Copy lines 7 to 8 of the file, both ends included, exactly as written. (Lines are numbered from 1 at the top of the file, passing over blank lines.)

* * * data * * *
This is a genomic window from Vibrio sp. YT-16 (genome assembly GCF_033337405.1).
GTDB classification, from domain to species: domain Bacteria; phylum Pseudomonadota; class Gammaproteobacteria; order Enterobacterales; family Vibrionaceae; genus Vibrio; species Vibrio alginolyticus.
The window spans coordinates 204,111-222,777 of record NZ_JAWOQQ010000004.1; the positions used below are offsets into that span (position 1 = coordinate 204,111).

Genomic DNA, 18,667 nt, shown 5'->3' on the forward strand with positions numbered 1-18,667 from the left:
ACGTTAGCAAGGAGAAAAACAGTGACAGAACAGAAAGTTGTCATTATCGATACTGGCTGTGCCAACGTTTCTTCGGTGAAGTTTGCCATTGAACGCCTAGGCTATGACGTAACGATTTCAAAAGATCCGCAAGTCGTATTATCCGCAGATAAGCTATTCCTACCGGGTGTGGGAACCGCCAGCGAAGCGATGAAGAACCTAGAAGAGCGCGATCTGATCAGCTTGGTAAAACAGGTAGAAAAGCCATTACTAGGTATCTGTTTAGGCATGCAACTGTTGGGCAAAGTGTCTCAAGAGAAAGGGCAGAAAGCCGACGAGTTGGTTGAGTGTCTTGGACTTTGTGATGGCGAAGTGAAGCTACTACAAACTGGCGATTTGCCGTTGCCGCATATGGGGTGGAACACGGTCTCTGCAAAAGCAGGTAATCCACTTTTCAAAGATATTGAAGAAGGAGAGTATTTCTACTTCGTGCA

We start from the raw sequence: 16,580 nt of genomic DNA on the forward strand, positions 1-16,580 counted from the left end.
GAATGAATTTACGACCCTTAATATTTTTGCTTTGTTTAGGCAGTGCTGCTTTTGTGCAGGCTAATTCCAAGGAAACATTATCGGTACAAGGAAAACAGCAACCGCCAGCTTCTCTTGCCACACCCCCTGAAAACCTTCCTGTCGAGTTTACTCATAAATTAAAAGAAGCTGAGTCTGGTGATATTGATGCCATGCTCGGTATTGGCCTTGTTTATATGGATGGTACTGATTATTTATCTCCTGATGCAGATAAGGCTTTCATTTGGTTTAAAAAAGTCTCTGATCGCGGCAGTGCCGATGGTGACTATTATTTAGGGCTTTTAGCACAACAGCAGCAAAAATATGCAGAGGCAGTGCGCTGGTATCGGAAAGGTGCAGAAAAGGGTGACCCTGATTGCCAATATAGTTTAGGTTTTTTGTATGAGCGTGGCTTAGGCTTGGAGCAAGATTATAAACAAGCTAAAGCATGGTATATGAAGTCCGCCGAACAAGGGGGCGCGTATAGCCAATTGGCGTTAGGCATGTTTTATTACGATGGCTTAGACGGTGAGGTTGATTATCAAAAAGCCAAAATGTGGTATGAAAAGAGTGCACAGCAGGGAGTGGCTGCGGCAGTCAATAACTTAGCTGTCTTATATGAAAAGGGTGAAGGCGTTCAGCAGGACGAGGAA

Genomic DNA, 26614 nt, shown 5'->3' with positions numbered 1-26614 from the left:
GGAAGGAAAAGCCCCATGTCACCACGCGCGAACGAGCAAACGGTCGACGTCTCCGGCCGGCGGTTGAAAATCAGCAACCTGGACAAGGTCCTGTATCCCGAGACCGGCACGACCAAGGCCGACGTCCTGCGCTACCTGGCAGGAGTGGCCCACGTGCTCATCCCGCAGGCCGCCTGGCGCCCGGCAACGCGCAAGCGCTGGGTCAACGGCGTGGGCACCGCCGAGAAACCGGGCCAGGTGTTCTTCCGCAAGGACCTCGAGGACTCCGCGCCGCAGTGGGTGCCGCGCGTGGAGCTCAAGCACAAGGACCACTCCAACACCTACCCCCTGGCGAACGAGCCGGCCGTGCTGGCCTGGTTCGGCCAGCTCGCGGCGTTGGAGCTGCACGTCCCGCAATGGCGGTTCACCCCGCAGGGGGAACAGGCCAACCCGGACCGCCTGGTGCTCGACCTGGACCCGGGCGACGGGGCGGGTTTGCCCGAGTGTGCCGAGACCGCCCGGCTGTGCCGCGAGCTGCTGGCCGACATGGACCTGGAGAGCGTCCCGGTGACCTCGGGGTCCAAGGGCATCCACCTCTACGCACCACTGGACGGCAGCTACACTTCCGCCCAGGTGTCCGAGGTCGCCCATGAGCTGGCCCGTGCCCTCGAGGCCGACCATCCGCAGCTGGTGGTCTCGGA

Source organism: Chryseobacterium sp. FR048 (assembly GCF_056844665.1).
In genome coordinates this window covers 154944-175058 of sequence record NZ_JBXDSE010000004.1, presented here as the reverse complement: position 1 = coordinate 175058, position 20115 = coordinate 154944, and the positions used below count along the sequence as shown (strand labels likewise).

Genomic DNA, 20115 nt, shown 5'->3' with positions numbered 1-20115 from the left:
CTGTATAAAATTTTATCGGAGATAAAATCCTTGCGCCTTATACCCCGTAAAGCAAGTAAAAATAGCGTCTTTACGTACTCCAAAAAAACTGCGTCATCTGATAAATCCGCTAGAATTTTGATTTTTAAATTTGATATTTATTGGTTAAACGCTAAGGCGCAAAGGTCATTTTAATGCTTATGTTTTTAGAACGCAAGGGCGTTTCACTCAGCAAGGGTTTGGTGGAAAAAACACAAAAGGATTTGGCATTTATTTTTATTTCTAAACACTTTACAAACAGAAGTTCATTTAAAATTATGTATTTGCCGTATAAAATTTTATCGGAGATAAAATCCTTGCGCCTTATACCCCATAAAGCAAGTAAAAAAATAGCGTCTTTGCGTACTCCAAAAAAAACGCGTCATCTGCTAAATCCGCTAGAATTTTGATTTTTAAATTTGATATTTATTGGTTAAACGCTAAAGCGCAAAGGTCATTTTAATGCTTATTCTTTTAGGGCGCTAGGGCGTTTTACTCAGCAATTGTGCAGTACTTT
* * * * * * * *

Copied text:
GAATGAATTTACGACCCTTAATATTTTTGCTTTGTTTAGGCAGTGCTGCTTTTGTGCAGGCTAATTCCAAGGAAACATTATCGGTACAAGGAAAACAGCAACCGCCAGCTTCTCTTGCCACACCCCCTGAAAACCTTCCTGTCGAGTTTACTCATAAATTAAAAGAAGCTGAGTCTGGTGATATTGATGCCATGCTCGGTATTGGCCTTGTTTATATGGATGGTACTGATTATTTATCTCCTGATGCAGATAAGGCTTTCATTTGGTTTAAAAAAGTCTCTGATCGCGGCAGTGCCGATGGTGACTATTATTTAGGGCTTTTAGCACAACAGCAGCAAAAATATGCAGAGGCAGTGCGCTGGTATCGGAAAGGTGCAGAAAAGGGTGACCCTGATTGCCAATATAGTTTAGGTTTTTTGTATGAGCGTGGCTTAGGCTTGGAGCAAGATTATAAACAAGCTAAAGCATGGTATATGAAGTCCGCCGAACAAGGGGGCGCGTATAGCCAATTGGCGTTAGGCATGTTTTATTACGATGGCTTAGACGGTGAGGTTGATTATCAAAAAGCCAAAATGTGGTATGAAAAGAGTGCACAGCAGGGAGTGGCTGCGGCAGTCAATAACTTAGCTGTCTTATATGAAAAGGGTGAAGGCGTTCAGCAGGACGAGGAA

Genomic DNA, 26614 nt, shown 5'->3' with positions numbered 1-26614 from the left: